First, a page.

But, first, a little history:  Israel Bonds' history involves the genius of Albert Einstein and the glitz of old Hollywood.


Israel became a nation in 1948 after it became a haven for Jews fleeing persecution elsewhere in the world.  The new nation quickly set about securing a financial foothold.  A conference at Jerusalem's King David Hotel in 1950 launched Israel Bonds.


Political figures and Hollywood elite embraced the bonds as an investment in Israel's security.  Roosevelt, Einstein, Truman, Elizabeth Taylor and Cary Grant jumped onboard.  Since 1951, more than $36 billion in Israel Bonds has been sold.  It's an astonishing success story.


Through the innovation of Israel Bonds, Israel quickly shed its training wheels as a newly formed nation.  Today Israel is an economic world leader.


As the Organization for Economic Cooperation and Development wrote in its 2013 economic survey: "Israel's output growth remains relatively strong, unemployment is at historically low levels, its high-tech sector continues to attract international admiration, and new off-shore gas fields have come on stream.


U.S. investment in Israel is strong.  Google has had offices in Israel since 2006 and digitalized the Dead Sea Scrolls.  Eager to find a seat at the table in Israel's tech sector, Facebook snapped up a company in 2013 that had employees in Israel.  Johnson and Johnson partnered with Israel's Office of the Chief Scientist on a biotech incubator.  Hewlett Packard has labs atop Mount Carmel.


Economic development flows both ways.  The U.S. imports billions of dollars in goods each year from Israel.  The import list includes diamonds, pharmaceutical products, machinery and medical instruments.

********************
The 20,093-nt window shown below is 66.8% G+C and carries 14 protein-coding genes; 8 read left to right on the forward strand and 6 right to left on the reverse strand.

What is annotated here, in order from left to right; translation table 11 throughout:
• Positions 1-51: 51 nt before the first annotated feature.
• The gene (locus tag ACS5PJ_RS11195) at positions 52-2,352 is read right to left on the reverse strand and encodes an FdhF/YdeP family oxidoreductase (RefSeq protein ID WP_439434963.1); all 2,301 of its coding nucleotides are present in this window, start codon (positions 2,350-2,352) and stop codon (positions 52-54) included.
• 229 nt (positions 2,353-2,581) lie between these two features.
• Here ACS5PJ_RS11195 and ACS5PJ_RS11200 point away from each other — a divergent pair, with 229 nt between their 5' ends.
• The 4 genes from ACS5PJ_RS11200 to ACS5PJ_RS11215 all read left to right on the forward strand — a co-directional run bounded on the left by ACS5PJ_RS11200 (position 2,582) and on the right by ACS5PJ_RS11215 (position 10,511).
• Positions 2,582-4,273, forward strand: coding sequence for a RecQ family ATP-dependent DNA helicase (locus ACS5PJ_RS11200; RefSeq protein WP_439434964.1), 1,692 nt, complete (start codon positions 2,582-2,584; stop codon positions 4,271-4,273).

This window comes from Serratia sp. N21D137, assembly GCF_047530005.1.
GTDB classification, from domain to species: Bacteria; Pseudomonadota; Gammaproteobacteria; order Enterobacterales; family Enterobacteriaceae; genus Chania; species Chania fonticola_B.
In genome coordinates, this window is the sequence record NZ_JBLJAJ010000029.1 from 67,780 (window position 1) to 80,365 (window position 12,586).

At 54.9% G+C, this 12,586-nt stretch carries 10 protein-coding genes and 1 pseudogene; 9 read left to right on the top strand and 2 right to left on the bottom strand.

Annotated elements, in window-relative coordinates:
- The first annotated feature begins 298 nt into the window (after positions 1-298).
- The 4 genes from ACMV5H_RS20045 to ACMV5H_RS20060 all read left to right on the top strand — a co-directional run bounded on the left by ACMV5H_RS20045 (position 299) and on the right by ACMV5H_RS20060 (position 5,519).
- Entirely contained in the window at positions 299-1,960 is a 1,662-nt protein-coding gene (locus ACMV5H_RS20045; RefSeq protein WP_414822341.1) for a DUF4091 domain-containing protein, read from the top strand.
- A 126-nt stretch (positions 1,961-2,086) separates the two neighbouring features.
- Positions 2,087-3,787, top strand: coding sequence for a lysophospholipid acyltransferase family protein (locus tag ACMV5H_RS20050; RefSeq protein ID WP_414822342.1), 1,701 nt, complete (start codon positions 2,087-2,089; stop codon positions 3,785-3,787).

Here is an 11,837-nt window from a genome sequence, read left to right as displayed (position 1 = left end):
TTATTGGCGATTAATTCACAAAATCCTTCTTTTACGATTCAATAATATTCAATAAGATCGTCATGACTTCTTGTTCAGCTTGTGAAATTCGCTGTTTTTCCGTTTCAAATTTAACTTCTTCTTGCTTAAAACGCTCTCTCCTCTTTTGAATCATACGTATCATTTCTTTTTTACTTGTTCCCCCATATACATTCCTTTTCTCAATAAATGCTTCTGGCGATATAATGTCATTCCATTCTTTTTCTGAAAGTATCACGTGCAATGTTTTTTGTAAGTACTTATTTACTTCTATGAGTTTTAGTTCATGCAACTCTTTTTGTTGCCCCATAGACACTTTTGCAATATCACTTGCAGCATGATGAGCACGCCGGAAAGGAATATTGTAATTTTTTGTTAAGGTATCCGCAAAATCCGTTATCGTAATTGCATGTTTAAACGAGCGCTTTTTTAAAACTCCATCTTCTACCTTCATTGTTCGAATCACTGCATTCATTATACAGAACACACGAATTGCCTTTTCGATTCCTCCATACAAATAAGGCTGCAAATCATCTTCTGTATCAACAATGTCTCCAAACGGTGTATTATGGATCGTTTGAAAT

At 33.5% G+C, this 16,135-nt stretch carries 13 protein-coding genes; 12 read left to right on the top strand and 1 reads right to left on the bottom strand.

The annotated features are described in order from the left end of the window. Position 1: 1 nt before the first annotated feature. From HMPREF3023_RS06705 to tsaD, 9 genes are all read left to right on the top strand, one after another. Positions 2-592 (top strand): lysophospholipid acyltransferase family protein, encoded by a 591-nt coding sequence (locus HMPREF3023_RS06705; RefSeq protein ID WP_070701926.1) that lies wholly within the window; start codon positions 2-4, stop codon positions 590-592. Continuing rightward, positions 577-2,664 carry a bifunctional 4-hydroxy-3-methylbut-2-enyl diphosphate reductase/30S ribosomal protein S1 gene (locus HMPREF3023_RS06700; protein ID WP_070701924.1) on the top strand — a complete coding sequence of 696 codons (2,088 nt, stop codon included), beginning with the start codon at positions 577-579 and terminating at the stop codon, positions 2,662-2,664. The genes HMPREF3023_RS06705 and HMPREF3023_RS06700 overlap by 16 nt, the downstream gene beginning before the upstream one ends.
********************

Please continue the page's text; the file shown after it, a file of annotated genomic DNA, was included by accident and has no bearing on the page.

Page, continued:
Like other peace-loving countries, Israel wrestles with the threat of terrorism.  This summer was particularly grizzly with the murders of three Israeli teenagers by militants.  By no means is the leadership of Israel a threat to peace.


Here's how the U.S. Secretary of State's Office sums up our nation's relationship with Israel: "The United States was the first country to recognize Israel as a state in 1948. Since then, Israel has become, and remains, America's most reliable partner in the Middle East. Israel and the United States are bound closely by historic and cultural ties as well as by mutual interests."

That - along with Israel Bonds' sold track record - is good enough for me. 

Joe's Unclaimed Property Find

As state treasurer, I end up with countless dollars that flow into my office because businesses cannot locate people.  I get stock dividends, uncashed checks, abandoned checking accounts and unredeemed gift certificates.


If you toss a check into a drawer because it's only for a few dollars, the uncashed amount winds up in the state treasury.  If you move without leaving a forwarding address, your utility deposit refund winds up in the state treasury.  If your grandma forgets about that savings account she opened up for you when you were born, the money winds up in the state treasury.